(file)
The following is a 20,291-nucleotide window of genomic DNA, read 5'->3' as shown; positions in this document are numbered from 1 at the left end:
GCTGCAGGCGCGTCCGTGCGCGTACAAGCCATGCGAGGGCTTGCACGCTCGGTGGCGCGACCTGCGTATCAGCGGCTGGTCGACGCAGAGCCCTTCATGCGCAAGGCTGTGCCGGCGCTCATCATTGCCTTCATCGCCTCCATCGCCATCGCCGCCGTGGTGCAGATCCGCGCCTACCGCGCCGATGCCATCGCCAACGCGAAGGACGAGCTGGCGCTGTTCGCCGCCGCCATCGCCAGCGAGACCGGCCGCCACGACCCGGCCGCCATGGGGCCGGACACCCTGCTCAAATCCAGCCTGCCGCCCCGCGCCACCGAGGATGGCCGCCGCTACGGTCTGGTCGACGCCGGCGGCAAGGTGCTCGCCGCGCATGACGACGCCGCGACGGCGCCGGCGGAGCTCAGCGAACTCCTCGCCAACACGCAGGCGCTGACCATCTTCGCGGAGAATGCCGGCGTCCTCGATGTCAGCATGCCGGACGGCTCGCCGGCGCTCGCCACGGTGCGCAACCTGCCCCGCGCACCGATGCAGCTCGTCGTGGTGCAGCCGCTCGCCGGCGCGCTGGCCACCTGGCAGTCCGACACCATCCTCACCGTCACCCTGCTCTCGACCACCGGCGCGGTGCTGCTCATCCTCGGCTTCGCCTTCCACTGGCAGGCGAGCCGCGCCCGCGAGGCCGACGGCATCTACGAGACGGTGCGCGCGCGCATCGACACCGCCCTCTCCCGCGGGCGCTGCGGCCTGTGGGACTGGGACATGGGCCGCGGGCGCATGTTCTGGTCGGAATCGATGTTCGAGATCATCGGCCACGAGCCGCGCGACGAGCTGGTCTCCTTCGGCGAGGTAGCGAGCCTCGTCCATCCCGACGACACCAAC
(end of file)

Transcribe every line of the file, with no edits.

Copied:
The following is a 20,291-nucleotide window of genomic DNA, read 5'->3' as shown; positions in this document are numbered from 1 at the left end:
GCTGCAGGCGCGTCCGTGCGCGTACAAGCCATGCGAGGGCTTGCACGCTCGGTGGCGCGACCTGCGTATCAGCGGCTGGTCGACGCAGAGCCCTTCATGCGCAAGGCTGTGCCGGCGCTCATCATTGCCTTCATCGCCTCCATCGCCATCGCCGCCGTGGTGCAGATCCGCGCCTACCGCGCCGATGCCATCGCCAACGCGAAGGACGAGCTGGCGCTGTTCGCCGCCGCCATCGCCAGCGAGACCGGCCGCCACGACCCGGCCGCCATGGGGCCGGACACCCTGCTCAAATCCAGCCTGCCGCCCCGCGCCACCGAGGATGGCCGCCGCTACGGTCTGGTCGACGCCGGCGGCAAGGTGCTCGCCGCGCATGACGACGCCGCGACGGCGCCGGCGGAGCTCAGCGAACTCCTCGCCAACACGCAGGCGCTGACCATCTTCGCGGAGAATGCCGGCGTCCTCGATGTCAGCATGCCGGACGGCTCGCCGGCGCTCGCCACGGTGCGCAACCTGCCCCGCGCACCGATGCAGCTCGTCGTGGTGCAGCCGCTCGCCGGCGCGCTGGCCACCTGGCAGTCCGACACCATCCTCACCGTCACCCTGCTCTCGACCACCGGCGCGGTGCTGCTCATCCTCGGCTTCGCCTTCCACTGGCAGGCGAGCCGCGCCCGCGAGGCCGACGGCATCTACGAGACGGTGCGCGCGCGCATCGACACCGCCCTCTCCCGCGGGCGCTGCGGCCTGTGGGACTGGGACATGGGCCGCGGGCGCATGTTCTGGTCGGAATCGATGTTCGAGATCATCGGCCACGAGCCGCGCGACGAGCTGGTCTCCTTCGGCGAGGTAGCGAGCCTCGTCCATCCCGACGACACCAAC